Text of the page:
David Miliband: "The War in Afghanistan: Mending it not just Ending it"
April 13, 2011
Author: Sarah Kneezle, Coordinator, The Future of Diplomacy Project
Belfer Center Programs or Projects: The Future of Diplomacy Project
David Miliband, former UK Foreign Secretary, was a guest of the Future of Diplomacy Project on April 14, 2011 and discussed his vision of the global village with degree students from the Harvard Kennedy School, Harvard faculty and experts. He also answered questions on his vision of a political solution in Afghanistan, which he detailed in a public speech delivered at the Massachusetts Institute of Technology (MIT) on April 13, 2011.
This is a remarkable time to be discussing foreign policy, because we are living through the most intensive period of global integration and interdependence the world has ever known.
Economic power is shifting to the East. The foreign policy consequences have hardly begun to be played out. Political power structures are challenged by new ways for individual citizens to communicate and connect. As we see from the epochal events in the Middle East, the action is exciting, but the result is unknown.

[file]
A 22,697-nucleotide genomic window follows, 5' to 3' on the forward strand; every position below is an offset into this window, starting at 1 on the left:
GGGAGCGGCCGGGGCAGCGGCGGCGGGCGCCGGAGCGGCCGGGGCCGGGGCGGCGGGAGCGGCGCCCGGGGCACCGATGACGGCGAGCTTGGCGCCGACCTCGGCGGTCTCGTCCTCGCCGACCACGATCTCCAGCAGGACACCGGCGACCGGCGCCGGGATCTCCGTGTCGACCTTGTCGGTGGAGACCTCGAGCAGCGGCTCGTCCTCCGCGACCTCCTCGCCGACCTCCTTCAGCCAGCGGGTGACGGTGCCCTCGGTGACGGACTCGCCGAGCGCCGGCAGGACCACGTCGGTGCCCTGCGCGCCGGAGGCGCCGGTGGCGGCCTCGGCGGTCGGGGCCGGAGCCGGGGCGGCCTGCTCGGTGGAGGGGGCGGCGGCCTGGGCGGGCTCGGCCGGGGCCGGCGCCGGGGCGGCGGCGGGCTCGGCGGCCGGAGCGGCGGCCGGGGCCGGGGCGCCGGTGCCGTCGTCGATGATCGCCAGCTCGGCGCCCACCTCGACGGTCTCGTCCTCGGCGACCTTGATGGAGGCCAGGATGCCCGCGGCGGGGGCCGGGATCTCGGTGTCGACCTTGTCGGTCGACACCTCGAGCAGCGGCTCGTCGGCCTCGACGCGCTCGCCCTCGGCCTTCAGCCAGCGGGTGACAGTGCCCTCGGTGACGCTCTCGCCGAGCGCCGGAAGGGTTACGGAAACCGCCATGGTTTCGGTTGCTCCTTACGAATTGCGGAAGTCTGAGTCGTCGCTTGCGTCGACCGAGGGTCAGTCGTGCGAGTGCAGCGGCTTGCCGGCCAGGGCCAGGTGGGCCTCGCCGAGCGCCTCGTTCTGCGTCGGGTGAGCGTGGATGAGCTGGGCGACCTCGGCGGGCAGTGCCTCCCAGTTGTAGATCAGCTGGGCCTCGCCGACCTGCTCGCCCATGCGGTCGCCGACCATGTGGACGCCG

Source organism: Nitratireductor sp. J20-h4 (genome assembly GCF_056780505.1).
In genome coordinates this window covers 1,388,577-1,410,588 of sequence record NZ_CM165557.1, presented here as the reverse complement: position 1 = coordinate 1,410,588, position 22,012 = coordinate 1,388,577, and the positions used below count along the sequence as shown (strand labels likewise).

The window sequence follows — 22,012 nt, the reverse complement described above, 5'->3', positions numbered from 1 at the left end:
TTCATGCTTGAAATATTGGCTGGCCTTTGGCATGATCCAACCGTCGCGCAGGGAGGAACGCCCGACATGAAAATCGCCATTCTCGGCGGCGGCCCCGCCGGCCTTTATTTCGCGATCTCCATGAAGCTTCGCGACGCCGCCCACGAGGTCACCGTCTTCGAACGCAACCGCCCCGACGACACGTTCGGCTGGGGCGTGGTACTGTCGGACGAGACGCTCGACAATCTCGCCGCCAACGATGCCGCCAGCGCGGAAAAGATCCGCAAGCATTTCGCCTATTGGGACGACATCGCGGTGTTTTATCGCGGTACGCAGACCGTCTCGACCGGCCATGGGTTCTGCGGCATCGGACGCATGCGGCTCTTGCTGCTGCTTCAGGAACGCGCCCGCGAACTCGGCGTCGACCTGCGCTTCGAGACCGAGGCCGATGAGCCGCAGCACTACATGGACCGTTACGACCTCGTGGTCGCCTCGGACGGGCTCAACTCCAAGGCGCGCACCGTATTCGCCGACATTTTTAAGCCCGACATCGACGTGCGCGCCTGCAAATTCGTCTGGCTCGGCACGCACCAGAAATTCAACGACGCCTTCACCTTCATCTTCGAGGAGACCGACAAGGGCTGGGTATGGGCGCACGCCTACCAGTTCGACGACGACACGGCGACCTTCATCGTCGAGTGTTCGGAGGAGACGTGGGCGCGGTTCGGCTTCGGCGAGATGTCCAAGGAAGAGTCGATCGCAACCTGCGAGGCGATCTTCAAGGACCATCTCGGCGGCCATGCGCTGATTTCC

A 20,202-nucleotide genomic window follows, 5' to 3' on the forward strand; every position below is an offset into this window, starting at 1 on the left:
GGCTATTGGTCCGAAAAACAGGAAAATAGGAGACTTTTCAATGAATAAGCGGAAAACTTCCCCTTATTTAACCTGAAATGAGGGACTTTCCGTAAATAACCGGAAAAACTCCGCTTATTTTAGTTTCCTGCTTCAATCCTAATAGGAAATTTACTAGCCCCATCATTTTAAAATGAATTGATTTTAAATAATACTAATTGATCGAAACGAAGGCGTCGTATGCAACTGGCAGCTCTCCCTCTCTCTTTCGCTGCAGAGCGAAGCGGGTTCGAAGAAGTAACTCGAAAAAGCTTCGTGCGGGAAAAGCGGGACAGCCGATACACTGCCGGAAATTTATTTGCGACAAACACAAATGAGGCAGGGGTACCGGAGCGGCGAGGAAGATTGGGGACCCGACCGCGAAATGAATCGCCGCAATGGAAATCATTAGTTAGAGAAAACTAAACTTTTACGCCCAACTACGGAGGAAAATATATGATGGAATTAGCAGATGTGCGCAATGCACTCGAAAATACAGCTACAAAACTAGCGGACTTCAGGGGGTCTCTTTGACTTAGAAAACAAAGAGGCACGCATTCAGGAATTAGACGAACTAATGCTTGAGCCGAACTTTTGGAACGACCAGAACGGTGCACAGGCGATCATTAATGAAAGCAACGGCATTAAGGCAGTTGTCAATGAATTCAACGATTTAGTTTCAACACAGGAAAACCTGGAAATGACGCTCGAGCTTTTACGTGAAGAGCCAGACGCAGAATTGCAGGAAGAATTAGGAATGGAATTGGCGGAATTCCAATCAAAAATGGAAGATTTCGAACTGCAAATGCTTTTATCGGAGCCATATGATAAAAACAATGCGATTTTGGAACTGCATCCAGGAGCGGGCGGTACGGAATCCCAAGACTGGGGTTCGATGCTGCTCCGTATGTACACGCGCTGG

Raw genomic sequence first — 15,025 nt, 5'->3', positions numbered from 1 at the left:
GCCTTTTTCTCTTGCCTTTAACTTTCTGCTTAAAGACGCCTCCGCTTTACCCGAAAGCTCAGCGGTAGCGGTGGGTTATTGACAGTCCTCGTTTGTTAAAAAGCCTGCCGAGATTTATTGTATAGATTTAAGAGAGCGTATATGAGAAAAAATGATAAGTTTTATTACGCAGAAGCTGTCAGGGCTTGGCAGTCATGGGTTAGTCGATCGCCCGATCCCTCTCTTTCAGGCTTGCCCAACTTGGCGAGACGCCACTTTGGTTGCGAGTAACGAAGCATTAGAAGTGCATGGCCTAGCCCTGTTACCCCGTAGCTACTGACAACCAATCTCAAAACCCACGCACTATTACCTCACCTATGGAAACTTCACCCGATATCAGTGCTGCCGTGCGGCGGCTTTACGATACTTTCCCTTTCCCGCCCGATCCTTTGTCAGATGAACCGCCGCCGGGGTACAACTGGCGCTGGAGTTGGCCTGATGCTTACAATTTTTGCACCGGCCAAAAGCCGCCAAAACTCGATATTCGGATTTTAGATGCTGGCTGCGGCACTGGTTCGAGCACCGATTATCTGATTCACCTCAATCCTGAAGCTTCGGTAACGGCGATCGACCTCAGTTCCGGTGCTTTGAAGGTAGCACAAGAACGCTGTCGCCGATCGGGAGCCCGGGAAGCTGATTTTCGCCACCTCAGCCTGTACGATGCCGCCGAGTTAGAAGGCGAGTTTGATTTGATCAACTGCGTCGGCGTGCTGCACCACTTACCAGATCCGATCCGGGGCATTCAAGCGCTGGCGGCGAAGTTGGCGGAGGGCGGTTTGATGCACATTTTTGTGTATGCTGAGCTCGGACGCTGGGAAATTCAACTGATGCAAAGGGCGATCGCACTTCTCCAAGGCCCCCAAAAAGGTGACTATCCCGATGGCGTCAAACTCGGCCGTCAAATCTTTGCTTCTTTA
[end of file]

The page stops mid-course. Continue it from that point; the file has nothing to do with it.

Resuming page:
Today, however, I address a conflict that is old, tiring, expensive, brutal. I do so because I fear that the war in Afghanistan will once again become the ‘forgotten war’, as it did with such dangerous consequences in the years after 2002.
This is my case:
- that we the West have effectively announced a date, 2014, for the end of the war;
- but we have not put in place the strategy for political negotiations actually to end it;
- and the longer we wait the weaker our leverage and position will be;
- threatening both our substantive long term interests and the final narrative of the Afghan drama that began on 9/11;
- so we urgently need to set out our view of the end game, and a process to get there;
- and in this lecture I will set out my ideas about how this can be done.
The last few weeks have seen tentative signs of a welcome turn in policy. Secretary Clinton spoke in an important speech to the Asia Society in February of a “political surge”. The New Yorker reported that secret direct talks between the US and senior Taliban leaders had actually started . Nato Senior Civilian Representative Mark Sedwill said last month “the time is now right to take the risk and pursue the political agenda with the same energy we have brought to the military and civilian surges” . And the deeply impressive Brahimi-Pickering Task Force report concluded that ‘the best moment to start a political process toward reconciliation is now’ .
But these deviations from the otherwise relentless focus on military operations, allied and Afghan, need to be taken to a whole new level of urgency, coherence and effort if they are to get purchase on the situation on the ground. At the moment they are eddies in the tide; they need to become the tide. My purpose in this lecture is to rally maximum support behind that cause.